Employment income: telephone expenses
Section 62 ITEPA 2003
The liability to pay a telephone bill falls on the subscriber. The appropriate tax treatment depends on who is the subscriber.
Employer is the subscriber
Where an employer applies for the provision of a telephone at the home of an employee it is the employer who is the subscriber, not the employee. The employer is the person who has to pay the telephone rental and other charges.
In these circumstances the employer is not bearing a financial liability of the employee and the amount paid is not “earnings” within Section 62 ITEPA 2003 (see generally EIM00520 onwards).
But, the amount paid will be treated as earnings under the benefits code (see EIM21001 onwards) (unless, for 2015/16 and earlier, the employee is in lower paid employment). See EIM21615 for circumstances where the benefit may be exempt from tax.
Employee is the subscriber
Where the employee applies for the provision of the telephone the employee is the subscriber. If the employer pays any of the telephone expenses direct they will be meeting the pecuniary (that is, financial) liability of the employee (see EIM00580).The employee is treated as receiving earnings within Section 62 ITEPA 2003 equal to the amount of the bill paid direct by the employer.
Payments by employers that do no more than reimburse the actual cost of outgoing business calls (excluding any part of the rental) should be disregarded.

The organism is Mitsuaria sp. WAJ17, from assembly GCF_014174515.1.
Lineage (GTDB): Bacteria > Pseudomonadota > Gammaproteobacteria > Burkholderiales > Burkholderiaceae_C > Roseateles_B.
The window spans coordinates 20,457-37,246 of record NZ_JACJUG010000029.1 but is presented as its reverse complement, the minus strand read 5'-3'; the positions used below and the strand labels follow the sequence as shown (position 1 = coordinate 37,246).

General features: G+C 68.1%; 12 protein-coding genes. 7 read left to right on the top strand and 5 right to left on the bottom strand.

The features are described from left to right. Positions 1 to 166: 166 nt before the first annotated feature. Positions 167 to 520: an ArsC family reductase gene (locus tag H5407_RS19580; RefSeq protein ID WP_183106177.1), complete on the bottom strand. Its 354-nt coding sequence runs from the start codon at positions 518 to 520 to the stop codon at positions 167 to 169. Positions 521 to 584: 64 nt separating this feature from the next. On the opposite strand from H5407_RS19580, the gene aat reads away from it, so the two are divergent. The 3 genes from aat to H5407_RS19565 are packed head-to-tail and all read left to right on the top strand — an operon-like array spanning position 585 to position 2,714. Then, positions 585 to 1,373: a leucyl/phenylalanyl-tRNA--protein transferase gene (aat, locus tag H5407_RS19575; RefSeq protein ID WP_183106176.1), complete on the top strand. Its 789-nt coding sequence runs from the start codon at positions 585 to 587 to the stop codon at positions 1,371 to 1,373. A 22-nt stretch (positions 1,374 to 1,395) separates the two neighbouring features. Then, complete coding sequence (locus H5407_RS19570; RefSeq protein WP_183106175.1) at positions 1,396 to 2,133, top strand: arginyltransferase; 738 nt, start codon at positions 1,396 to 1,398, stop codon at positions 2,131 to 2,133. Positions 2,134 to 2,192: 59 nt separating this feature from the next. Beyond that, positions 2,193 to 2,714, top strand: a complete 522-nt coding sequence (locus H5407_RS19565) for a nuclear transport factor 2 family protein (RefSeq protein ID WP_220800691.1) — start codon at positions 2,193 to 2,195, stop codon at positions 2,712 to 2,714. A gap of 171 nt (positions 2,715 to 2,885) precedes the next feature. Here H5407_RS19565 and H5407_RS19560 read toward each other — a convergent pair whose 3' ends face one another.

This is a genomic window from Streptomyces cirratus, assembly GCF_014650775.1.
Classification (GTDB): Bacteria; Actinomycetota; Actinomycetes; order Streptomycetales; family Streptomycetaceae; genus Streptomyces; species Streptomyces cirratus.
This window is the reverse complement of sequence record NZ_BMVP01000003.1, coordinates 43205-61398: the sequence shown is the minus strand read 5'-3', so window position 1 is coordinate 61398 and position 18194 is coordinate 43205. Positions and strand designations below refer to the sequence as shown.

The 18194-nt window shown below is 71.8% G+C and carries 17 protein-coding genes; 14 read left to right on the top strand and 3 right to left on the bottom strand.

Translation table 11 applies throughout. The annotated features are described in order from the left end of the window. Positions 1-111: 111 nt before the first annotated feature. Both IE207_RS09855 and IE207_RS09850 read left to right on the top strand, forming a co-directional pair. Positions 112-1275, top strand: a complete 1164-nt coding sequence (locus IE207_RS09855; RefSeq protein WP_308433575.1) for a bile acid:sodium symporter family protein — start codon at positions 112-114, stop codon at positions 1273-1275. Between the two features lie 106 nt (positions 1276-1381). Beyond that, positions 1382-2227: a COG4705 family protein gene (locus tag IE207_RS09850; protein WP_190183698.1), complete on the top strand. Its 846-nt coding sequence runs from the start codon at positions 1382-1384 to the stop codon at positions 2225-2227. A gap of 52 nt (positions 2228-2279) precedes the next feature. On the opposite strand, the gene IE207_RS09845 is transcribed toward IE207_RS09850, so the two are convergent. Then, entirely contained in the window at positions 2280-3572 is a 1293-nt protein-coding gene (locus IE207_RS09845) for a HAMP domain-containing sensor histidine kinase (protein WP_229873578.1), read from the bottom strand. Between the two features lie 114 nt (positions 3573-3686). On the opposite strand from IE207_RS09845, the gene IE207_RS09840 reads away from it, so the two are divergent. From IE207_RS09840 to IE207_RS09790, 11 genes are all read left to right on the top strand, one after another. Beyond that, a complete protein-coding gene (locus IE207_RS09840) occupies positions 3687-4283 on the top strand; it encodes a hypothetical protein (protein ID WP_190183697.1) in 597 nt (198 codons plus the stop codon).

If the employer’s payment is treated as earnings within Section 62 ITEPA 2003 the employee is entitled to a deduction under Section 336 in respect of the cost of necessary business calls. EIM32940 explains when a deduction may also be due for the cost of the line rental.
If any employer or employee complains that undue significance is being attached to the form rather than the substance of the transactions you should point out that different ways of doing things can produce different tax results.
If an employer has a number of employees who will be liable to tax in respect of payments made to meet all or part of their telephone expenses, you may negotiate a reasonable fixed amount with the employer which can be treated as the measure of the charge for all the employees concerned. But such an agreement is not binding on the employees. Any of them can ask to be taxed on the strict statutory basis if he or she so wishes.